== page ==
UNOPS provides implementation support services to partners – from UN organizations and international financial institutions to governments, intergovernmental organizations and non-governmental organizations.
This role as a service provider means that partner priorities and needs dictate the scope, focus and location of UNOPS work. Partners request UNOPS support to supplement their own capacities, to reduce risks, improve speed, quality or cost-effectiveness. UNOPS services are then tailored to short and long term requirements - from full projects and complete procurement processes to temporary filling gaps in partners' implementation capacity.
As a not-for-profit organization UNOPS is motivated only to meet partners' expectations. UNOPS does not need a public profile for fundraising or advocacy, instead taking a low-key role.
Some of UNOPS partners include:
See all current UNOPS partnerships
UNOPS major partners in 2011
In 2011, 60.9 per cent of UNOPS project delivery was on behalf of the United Nations system. The United Nations Development Programme (UNDP) continued to be the most important partner of UNOPS, accounting for 31.4 percent of implementation expenditures. The second largest partner was the Department of Peacekeeping Operations, accounting for 14.3 per cent of implementation expenditures.
The largest partnership with a government was with the Government of Argentina, followed by those of Peru and Afghanistan. In Peru this was mainly through a UNDP management service agreement, while in Argentina and Afghanistan the majority of services were in direct support to the governments. Total direct support to governments, excluding management service agreements, was $296 million.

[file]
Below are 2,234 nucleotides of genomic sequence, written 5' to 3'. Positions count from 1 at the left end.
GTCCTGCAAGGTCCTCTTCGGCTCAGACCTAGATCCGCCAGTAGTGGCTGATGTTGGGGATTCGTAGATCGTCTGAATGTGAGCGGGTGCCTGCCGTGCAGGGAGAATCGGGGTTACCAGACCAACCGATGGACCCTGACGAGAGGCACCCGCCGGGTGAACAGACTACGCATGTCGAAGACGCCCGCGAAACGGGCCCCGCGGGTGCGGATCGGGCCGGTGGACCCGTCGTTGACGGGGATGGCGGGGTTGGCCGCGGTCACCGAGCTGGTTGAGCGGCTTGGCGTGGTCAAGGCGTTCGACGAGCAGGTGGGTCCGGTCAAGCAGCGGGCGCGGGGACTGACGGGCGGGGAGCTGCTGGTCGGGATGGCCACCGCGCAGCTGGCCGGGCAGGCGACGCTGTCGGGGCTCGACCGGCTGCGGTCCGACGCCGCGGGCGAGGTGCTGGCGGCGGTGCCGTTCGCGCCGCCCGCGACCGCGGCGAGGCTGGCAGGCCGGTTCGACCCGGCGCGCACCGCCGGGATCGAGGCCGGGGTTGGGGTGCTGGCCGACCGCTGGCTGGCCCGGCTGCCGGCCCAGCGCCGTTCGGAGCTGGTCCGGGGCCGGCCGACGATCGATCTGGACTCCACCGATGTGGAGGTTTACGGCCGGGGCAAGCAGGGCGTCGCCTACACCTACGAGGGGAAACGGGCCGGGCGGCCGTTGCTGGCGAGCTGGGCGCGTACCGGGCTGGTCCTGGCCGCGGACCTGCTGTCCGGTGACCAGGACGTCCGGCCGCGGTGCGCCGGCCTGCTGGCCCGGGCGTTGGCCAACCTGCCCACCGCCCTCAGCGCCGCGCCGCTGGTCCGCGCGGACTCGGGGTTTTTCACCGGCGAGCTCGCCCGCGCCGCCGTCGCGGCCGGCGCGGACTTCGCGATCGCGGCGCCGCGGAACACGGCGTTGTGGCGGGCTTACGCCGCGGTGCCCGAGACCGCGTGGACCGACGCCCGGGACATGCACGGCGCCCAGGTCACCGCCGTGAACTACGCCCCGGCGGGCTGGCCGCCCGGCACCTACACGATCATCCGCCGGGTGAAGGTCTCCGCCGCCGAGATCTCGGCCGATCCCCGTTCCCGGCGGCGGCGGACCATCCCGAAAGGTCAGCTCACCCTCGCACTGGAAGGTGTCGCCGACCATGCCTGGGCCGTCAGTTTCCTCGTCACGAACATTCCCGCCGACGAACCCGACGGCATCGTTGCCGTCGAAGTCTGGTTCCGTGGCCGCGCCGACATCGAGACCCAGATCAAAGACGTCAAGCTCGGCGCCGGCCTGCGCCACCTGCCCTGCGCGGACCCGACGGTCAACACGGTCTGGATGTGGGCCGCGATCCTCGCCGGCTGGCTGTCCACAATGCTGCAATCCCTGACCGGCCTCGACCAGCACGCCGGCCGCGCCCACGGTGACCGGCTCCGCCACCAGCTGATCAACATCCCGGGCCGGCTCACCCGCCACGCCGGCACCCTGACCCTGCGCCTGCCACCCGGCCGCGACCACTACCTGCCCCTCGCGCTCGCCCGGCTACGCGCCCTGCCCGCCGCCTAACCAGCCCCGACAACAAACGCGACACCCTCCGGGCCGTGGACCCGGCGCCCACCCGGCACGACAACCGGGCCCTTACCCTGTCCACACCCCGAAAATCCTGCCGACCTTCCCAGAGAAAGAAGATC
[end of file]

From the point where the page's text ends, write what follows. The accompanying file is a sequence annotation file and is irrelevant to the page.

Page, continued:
UNOPS continued to partner with international financial institutions, for example working with the World Bank on $82 million worth of projects. These included projects for which the World Bank was a direct funder, was responsible for a multi-donor trust fund, or lent to governments. Direct implementation for the World Bank increased to $11.5 million from $2.8 million in 2010, mainly as a result of work in Haiti.
UNOPS strengthened its partnership with The Global Fund to Fight AIDS, Tuberculosis and Malaria, becoming a principal recipient in Myanmar, and implementing more than $21 million. UNOPS also worked as a local fund agent for the Global Fund in 14 countries.
UNOPS increased its work for the European Union, implementing around $43.5 million worth of projects in 2011 compared to $35 million in 2010. On behalf of the Humanitarian Aid and Civil Protection department of the European Commission, UNOPS constructed shelters in Haiti and Sri Lanka and supported access coordination in the occupied Palestinian territory. UNOPS also provided support to the European Union election observation missions in the Democratic Republic of the Congo, Nicaragua and Peru.
The largest bilateral funder of UNOPS projects was the Government of Japan, with most of the money being used to support operations in Afghanistan. Second was the Government of the United States of America, followed by the governments of the United Kingdom, Sweden, Italy and Canada.